If You Must Sell, Name Your Price Carefully

By Nancy Trejos
Washington Post Staff Writer
Saturday, March 24, 2007

The mantra of real estate agents these days is that a well-priced property will sell. But even the most experienced agents say deciding on a price has become one of the most difficult parts of selling.

When the market was hot, agents and sellers looked at recent sales in the block or building, then tacked on another $10,000 or so. Not anymore. What a property went for last month may be more or less than it will go for this month.

"Because the market was so quirky over the past year, it's tough," said Roby Thompson, a real estate agent at Long & Foster's Woodley Park office. "A recent sale may not be a great comparable to use."

That is especially true of condominiums, which have taken a bigger hit than single-family houses because developers glutted the market with them. Extra features, such as patios or washers and dryers in units, are ever more important.

"The price needs to be competitively very attractive, meaning on the lower end of comparable recent sales," said Holly Worthington, an agent with Long & Foster and past president of the Greater Capital Area Association of Realtors. "Prices are roughly where they were about a year to a year and a half ago for the condo market."

The recent crackdown on nontraditional mortgages is also having an impact on pricing, agents said. Banks are tightening their standards for giving out mortgages and are more closely scrutinizing appraisals, they said.

"The price has to be more accurate," said Craig Mastrangelo, a real estate agent at Re/Max Distinctive in Arlington. "An appraiser knows that underwriting is not just going to have to sign off on anything more."

Which means that anyone who bought a home after the market started to cool in 2005 and is now trying to sell it should be prepared to lose money.

"If you bought your condo in 2001 or 2002, you're still in great shape," said Lisa Fowler, a researcher at George Mason University's Center for Regional Analysis. "If you bought it in '05, that is, at the height of the market, you own a condo not worth as much as you paid for it."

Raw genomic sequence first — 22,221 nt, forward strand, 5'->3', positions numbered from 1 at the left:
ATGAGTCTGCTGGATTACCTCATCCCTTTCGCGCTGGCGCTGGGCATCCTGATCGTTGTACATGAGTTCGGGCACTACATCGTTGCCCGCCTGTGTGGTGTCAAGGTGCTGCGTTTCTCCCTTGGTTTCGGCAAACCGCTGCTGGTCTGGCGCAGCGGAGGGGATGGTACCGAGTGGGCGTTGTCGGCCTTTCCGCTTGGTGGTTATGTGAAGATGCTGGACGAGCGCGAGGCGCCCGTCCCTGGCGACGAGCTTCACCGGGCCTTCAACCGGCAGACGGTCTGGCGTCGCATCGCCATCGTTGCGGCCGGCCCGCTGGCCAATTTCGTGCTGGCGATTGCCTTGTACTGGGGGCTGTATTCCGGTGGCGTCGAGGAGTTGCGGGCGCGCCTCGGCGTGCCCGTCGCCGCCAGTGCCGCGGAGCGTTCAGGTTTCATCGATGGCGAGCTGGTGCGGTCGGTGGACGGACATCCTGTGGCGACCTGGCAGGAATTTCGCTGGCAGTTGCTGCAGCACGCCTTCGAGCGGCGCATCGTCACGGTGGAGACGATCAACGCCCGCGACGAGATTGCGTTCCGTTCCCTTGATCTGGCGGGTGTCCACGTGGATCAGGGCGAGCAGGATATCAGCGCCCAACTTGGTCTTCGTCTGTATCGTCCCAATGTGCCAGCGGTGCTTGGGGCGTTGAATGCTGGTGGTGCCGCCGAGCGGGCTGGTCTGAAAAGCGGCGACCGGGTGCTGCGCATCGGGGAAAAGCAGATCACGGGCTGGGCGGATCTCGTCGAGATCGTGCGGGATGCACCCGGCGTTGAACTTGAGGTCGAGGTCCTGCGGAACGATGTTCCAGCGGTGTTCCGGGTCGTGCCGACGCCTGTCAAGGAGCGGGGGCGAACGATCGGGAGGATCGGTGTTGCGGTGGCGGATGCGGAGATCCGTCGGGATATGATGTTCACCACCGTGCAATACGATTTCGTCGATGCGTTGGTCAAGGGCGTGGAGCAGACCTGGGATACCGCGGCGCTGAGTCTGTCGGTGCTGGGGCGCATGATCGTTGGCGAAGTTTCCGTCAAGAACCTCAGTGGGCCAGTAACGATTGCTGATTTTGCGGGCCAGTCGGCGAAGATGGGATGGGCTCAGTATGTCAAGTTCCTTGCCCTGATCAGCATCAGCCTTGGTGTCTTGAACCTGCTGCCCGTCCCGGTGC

Many people in that situation are probably wondering whether they should sell or wait it out. Many agents and analysts generally agree that if you don't have to sell right away, stay put.

"Do everything you can to hold onto it. The market will turn around," said Nelson Mendes, a loan officer for First Horizon in Arlington.

Fowler said sellers should consider giving the market another two years. "If you bought a house to live in, you're in pretty good shape," she said.

But if you do have to sell, be aggressive and hit the spring market as soon as you can, agents said.

"Put it on the market sooner rather than later and make sure it's priced correctly, and make sure it shows to its absolute best advantage," said Joseph Himali, a real estate agent at Best Address in Georgetown.

Agents said making sure a property looks its best is crucial. Keep every room clean, especially the kitchen and bathroom. Get rid of clutter and remove excess furniture. You might want to consider adding more lighting or plants. More important, make sure nothing needs repair. Buyers are now asking for inspections, which was not the case two years ago.

"Property in beaten-up condition or poor condition, which is not priced to reflect the poor condition it's in, will sit on the market," Worthington said.

And be prepared to offer incentives, such as picking up the buyer's closing costs or the condo fees for a while.

"It's still definitely a buyer's market out there. No question," Mendes said. "Just about every transaction has some kind of seller concession on it."

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